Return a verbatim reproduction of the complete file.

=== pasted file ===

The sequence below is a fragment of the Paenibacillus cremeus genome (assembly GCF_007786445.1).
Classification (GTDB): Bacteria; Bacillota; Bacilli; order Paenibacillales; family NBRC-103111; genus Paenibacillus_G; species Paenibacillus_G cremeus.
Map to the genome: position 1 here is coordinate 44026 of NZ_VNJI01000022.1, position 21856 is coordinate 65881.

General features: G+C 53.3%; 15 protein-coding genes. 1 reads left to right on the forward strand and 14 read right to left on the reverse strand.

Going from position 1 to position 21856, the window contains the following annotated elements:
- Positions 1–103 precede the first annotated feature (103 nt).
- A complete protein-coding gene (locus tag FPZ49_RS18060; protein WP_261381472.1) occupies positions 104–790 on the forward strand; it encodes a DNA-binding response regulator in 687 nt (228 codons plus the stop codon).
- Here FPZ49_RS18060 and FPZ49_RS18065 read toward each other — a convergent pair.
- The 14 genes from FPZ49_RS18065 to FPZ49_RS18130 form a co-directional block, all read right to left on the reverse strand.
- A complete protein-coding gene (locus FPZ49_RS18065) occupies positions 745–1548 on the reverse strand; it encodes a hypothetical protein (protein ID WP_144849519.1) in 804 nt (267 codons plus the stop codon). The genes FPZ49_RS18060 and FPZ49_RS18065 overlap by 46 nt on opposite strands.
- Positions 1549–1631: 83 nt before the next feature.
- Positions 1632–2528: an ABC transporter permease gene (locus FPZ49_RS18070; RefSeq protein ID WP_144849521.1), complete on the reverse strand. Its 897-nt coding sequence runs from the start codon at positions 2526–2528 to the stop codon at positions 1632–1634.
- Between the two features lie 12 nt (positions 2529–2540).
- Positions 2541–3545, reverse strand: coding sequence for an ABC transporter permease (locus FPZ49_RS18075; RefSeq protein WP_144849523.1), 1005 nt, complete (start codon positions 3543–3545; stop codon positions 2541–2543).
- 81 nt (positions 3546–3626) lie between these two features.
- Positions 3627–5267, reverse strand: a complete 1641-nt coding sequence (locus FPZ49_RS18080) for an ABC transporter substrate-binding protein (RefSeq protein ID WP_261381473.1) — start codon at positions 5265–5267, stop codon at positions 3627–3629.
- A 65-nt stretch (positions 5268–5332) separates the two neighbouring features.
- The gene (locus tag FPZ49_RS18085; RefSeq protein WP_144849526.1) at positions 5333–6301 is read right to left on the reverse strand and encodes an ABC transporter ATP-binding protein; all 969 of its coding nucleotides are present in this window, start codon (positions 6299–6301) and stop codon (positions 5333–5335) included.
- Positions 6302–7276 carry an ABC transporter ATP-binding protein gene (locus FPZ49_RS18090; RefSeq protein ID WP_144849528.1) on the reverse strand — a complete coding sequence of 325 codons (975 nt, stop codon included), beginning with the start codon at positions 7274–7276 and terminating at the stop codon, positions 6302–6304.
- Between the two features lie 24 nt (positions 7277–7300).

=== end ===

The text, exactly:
The sequence below is a fragment of the Paenibacillus cremeus genome (assembly GCF_007786445.1).
Classification (GTDB): Bacteria; Bacillota; Bacilli; order Paenibacillales; family NBRC-103111; genus Paenibacillus_G; species Paenibacillus_G cremeus.
Map to the genome: position 1 here is coordinate 44026 of NZ_VNJI01000022.1, position 21856 is coordinate 65881.

General features: G+C 53.3%; 15 protein-coding genes. 1 reads left to right on the forward strand and 14 read right to left on the reverse strand.

Going from position 1 to position 21856, the window contains the following annotated elements:
- Positions 1–103 precede the first annotated feature (103 nt).
- A complete protein-coding gene (locus tag FPZ49_RS18060; protein WP_261381472.1) occupies positions 104–790 on the forward strand; it encodes a DNA-binding response regulator in 687 nt (228 codons plus the stop codon).
- Here FPZ49_RS18060 and FPZ49_RS18065 read toward each other — a convergent pair.
- The 14 genes from FPZ49_RS18065 to FPZ49_RS18130 form a co-directional block, all read right to left on the reverse strand.
- A complete protein-coding gene (locus FPZ49_RS18065) occupies positions 745–1548 on the reverse strand; it encodes a hypothetical protein (protein ID WP_144849519.1) in 804 nt (267 codons plus the stop codon). The genes FPZ49_RS18060 and FPZ49_RS18065 overlap by 46 nt on opposite strands.
- Positions 1549–1631: 83 nt before the next feature.
- Positions 1632–2528: an ABC transporter permease gene (locus FPZ49_RS18070; RefSeq protein ID WP_144849521.1), complete on the reverse strand. Its 897-nt coding sequence runs from the start codon at positions 2526–2528 to the stop codon at positions 1632–1634.
- Between the two features lie 12 nt (positions 2529–2540).
- Positions 2541–3545, reverse strand: coding sequence for an ABC transporter permease (locus FPZ49_RS18075; RefSeq protein WP_144849523.1), 1005 nt, complete (start codon positions 3543–3545; stop codon positions 2541–2543).
- 81 nt (positions 3546–3626) lie between these two features.
- Positions 3627–5267, reverse strand: a complete 1641-nt coding sequence (locus FPZ49_RS18080) for an ABC transporter substrate-binding protein (RefSeq protein ID WP_261381473.1) — start codon at positions 5265–5267, stop codon at positions 3627–3629.
- A 65-nt stretch (positions 5268–5332) separates the two neighbouring features.
- The gene (locus tag FPZ49_RS18085; RefSeq protein WP_144849526.1) at positions 5333–6301 is read right to left on the reverse strand and encodes an ABC transporter ATP-binding protein; all 969 of its coding nucleotides are present in this window, start codon (positions 6299–6301) and stop codon (positions 5333–5335) included.
- Positions 6302–7276 carry an ABC transporter ATP-binding protein gene (locus FPZ49_RS18090; RefSeq protein ID WP_144849528.1) on the reverse strand — a complete coding sequence of 325 codons (975 nt, stop codon included), beginning with the start codon at positions 7274–7276 and terminating at the stop codon, positions 6302–6304.
- Between the two features lie 24 nt (positions 7277–7300).